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Date: Sun, 6 Apr 2014 02:47:52 +0400
From: Solar Designer <solar@...nwall.com>
To: discussions@...sword-hashing.net
Subject: Re: [PHC] Quick gripe... in case there's ever another contest

On Sat, Apr 05, 2014 at 08:14:10PM +0200, Thomas Pornin wrote:
> For SHA-3
[...]
> More insidiously, some candidate codes used "dangerous" code patterns
> which resulted in breakage when used on a big-endian machine, or when
> compiled with different optimisation flags (C's strict aliasing rules
> are rarely well understood). Also, a number of candidate implementations
> used static read-write variables, resulting in code which was not
> thread-safe, or even stateful code (hash the same buffer twice from the
> same program, and you don't get the same output...).

FWIW, I did make an attempt at avoiding all of the above in the yescrypt
code that I submitted.  I tested on 64-bit and 32-bit x86, and on 32-bit
big-endian PPC (albeit not the latest revision, so I'll need to
re-test).  (For a production release, I'd test on more platforms.)
I also made a good attempt to meet C strict aliasing rules, fixing two
such issues that were present in scrypt code (one of them was actually
triggerable in scrypt's crypto-nosse.c with unusual gcc options - forced
function inlining beyond what -O3 does - I did report it to Colin a
while ago).  The thread-safety status of each API function is documented
in yescrypt.h.

Potential stateful (or unstable) behavior of the hashing function would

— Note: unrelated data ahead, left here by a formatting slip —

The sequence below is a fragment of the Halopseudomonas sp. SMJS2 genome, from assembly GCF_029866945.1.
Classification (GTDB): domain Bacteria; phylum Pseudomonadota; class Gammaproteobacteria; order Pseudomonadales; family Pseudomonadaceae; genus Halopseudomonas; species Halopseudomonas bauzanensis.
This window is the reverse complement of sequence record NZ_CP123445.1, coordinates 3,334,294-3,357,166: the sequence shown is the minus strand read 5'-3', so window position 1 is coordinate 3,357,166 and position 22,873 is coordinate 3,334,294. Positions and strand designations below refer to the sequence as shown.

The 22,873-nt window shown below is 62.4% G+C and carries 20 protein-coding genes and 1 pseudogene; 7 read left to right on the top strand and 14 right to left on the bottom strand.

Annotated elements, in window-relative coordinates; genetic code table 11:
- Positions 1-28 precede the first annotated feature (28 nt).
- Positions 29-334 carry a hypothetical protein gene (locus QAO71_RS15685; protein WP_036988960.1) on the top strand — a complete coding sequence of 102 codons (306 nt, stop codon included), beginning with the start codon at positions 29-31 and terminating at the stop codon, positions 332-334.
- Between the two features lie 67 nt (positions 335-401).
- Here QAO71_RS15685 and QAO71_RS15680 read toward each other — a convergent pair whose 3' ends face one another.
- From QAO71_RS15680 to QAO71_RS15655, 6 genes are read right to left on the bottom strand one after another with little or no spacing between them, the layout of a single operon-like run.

likely be detected by my tests.c's invocation of it on the same password
and salt and ROM with the ROM having been regenerated with different
memory allocation (this was initially introduced to test that extra API
feature, but it also works to detect potential inadvertent statefulness).
Additionally, the included userom.c program makes sure that the same
hashes are computed for random inputs generated from the same seed for
calls to yescrypt from a single thread and from multiple threads further
in the same program (this is not shown in program output, which is
limited to benchmark results, but if a mismatch does occur, the program
will complain).

So I think I did a pretty good job with the code, for its present status
as a PHC submission rather than as a production release.  Unfortunately,
I didn't do nearly as well with the specification, which I started
writing way too late and have yet to improve.

> (In fact, my opinion is that a _reference_ implementation, meant to test
> other implementations for correctness, should be done in a language
> which does NOT have undefined or architecture-dependent behaviour. C
> should be banned for that; reference implementations should be in Java
> or C#, or ideally something even stricter because even Java or C# may
> offer non-portable behaviour when using floating-point types.)

This is not without merit, but which approach is best is unclear to me.

As you pointed out, there may be language-related bugs in Java code too,
and here's a relevant example:

http://mindrot.org/files/jBCrypt/internat.adv

Alexander

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